Chicago Tribune

Chief Steward, Sunday Evening Club, and Evangelist Hope to Shut Malodorous Places to Girls.
Clifford G. Roe Says Vicious Hostelries Help Evil Traffic; Boy Held Over; Fourteen Are Indicted.

Hotels of the malodorous variety within the loop district were attacked from two quarters yesterday.

It developed that Chief of Police Steward is preparing against them the first distinct crusade of his official career.

At the same time a campaign of broad scope is being arranged against the same foes of public morality by an organization which will include both the movement which is backing Clifford G. Roe in his efforts on behalf of white slaves and the Sunday Evening Club. In connection with the latter evangelical body, now making its entrance into the battle for Chicago’s cleansing, is the religious force expected to be derived from "Gipsy" Smith’s revivals.

The Romany preacher himself is expected to launch some of the thunderbolts of the opening moral conflict.

Chief Steward was not aware last night that he had a rival in his crusade, and the reformers did not know of the activity of the police.

Police Keep Tab on Patrons

As an incident of the police plans a description is being taken, and has been for several nights past, of every couple entering the suspected hotels.

The arrest of a 14 year old girl with a boy of 18 on Wednesday in a hotel served as a spur to the forces already focusing their attention on these places.

"These hotels must be cleaned up," Chief Steward said. "We already have started a campaign in this direction which is being prosecuted under Inspector Lavin. Night before last his officers turned away nineteen couples from these ‘shady’ hotels. Officers will keep a close watch on them, and every couple that enters one of them will be inspected and their descriptions taken.

"Young girls will be stopped at the doors. We hope to find some way of reaching the owners of the places were children are harbored and they will be prosecuted vigorously. The trouble with the prosecution of these men is that the law is loose. Mr. Roe tells me the law does not make the owners responsible for the act of the agent as a clerk. I believe, though, that we can keep the young girls out of the places by a close watch over them."

Sunday Evening Club at Work

The marshaling of the Sunday Evening club under the banners of the crusade was disclosed by Clifford Barnes, president of the organization. He said the club has its men already at work. It is known that the club has a list of more than a score of hotels which are to be under close surveillance and all evidence found against the places will be used as a foundation for legal action against the owners.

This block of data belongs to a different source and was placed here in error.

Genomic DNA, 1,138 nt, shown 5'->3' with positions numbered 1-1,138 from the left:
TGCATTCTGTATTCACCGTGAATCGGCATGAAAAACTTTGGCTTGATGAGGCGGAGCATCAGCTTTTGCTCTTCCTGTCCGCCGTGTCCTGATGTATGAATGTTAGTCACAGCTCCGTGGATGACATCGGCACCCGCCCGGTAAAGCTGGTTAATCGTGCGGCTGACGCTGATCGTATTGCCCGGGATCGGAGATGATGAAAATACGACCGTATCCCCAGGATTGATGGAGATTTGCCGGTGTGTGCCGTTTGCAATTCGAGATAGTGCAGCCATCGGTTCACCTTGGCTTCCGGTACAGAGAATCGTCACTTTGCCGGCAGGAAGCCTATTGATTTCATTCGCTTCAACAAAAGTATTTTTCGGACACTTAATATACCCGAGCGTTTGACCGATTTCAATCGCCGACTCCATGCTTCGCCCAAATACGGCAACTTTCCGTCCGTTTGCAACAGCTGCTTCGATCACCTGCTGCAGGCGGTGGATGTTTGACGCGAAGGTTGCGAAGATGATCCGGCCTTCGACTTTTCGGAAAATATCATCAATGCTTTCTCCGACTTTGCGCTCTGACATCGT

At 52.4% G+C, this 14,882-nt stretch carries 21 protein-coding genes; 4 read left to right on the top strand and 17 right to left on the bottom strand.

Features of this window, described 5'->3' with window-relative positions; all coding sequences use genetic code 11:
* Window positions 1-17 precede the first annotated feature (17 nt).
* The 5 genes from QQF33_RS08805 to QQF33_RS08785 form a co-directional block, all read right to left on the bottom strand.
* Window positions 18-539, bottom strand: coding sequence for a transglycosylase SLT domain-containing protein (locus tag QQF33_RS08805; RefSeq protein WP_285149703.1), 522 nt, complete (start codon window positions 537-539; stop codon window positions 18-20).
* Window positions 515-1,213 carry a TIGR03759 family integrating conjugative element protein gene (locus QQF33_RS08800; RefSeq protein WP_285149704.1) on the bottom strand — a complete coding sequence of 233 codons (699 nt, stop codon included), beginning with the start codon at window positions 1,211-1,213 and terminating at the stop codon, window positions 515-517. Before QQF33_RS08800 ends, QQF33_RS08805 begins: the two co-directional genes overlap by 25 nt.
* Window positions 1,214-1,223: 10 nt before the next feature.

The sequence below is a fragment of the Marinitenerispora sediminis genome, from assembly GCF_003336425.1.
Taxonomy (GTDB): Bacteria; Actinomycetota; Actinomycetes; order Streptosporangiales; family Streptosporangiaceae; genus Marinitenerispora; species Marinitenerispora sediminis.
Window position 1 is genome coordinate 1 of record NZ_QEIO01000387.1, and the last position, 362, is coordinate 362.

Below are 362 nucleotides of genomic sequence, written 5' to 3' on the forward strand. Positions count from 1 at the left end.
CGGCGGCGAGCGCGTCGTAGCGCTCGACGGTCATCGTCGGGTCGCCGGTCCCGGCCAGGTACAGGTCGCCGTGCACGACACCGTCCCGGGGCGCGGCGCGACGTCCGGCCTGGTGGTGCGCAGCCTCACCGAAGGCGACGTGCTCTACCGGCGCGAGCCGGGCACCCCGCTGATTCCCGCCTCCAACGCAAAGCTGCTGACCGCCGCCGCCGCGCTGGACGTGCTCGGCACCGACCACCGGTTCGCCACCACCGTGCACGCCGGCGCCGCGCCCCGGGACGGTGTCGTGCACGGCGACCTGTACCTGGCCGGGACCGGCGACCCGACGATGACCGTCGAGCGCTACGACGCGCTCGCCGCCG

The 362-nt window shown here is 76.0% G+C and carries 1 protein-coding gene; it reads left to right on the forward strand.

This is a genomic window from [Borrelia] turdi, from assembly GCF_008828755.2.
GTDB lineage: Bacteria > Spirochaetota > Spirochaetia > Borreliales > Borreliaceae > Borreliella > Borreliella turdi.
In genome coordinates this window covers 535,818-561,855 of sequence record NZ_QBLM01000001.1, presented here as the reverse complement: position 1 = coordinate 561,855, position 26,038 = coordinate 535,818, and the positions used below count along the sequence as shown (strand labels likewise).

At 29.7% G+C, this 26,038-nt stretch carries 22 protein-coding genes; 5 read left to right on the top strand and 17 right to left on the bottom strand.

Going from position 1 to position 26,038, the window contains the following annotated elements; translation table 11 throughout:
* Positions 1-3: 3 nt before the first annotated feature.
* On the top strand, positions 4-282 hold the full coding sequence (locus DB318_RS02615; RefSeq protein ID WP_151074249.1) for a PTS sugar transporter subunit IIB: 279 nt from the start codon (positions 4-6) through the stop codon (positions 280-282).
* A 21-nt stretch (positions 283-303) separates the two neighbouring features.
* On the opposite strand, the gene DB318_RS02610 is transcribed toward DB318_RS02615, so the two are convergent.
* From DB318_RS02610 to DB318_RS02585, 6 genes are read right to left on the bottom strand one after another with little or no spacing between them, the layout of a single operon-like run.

"We feel we will be able to accomplish more if we do not say just what the nature of our investigation is," Mr. Barnes said. "We are satisfied that there are conditions which need changing badly, and we are going to help along."

It is expected that the club will have the evangelist, "Gipsy" Smith, invade the loop and follow his campaign with a rigorous campaign against shady hotels.

The latest movement had its inception following the experience of a citizen a few nights ago. Mr. Roe, who is cooperating with the other vice foes, told the story last evening.

"This man was going along a downtown street and passed one of the hotels," he said. "He saw on the sidewalk in front of the place two girls and two men. One of the girls was young and he noticed she wore a sweater with her school’s letter on it. He heard the men trying to persuade the girls into the hotel and thought he would watch to see what happened.

Girl Carried Into Hotel

"From across the street he saw them in earnest conversation for some time, and the girls indicated by shakes of their heads and other actions a disinclination to go with the men. Walking by again he heard the younger girl refuse to enter, but the older consented and she and her companion went up the steps and went in. All the while the clerk and some one else in the hotel was watching the men and the girls from an open window.

"After the first pair entered the second man placed an arm around the young girl’s waist and carried her up the steps and dragged her inside. Then the citizen bounded into the place. He asked the girl how old she was and she replied she was 16. Her companion interfered and said it was none of the citizen’s business. The citizen said he was making it his business and threatened to call the police. Then the man ran out the door and down the street.

"The girl was taken to one of the downtown clubs and from there sent home.

Incident of White Slave Traffic

"We are going after this matter simply as a phase, and an important phase, of the whole white slavery question. We are working with the police, the state’s attorney, and the United States district attorney in all our investigations and we have begun to make headway. Our chief attention is now being directed to the men who live off the white slaves themselves and our aim is to drive every one of these men out of the city. We may not do it in a year or two years, but we will do it. There are business men behind the movement who will furnish the financial assistance until the work of cleaning out his whole traffic is accomplished."

The case that directed attention anew to these hotels, went before the police court during the day. Paul Koplin, the young man arrested with Hazel Walker, the Austin girl, in the Hammond hotel, 444 Dearborn street, was held to the grand jury by Municipal Judge Fake in the Harrison street court. The girl was given into the custody of officers of the Juvenile court.

In another quarter, also, criminal prosecutions under similar charges made headway. Indictments were returned by the grand jury against thirteen men and one woman, arrested after serious charges against the men had been made by May Michaelson, 13 years old.


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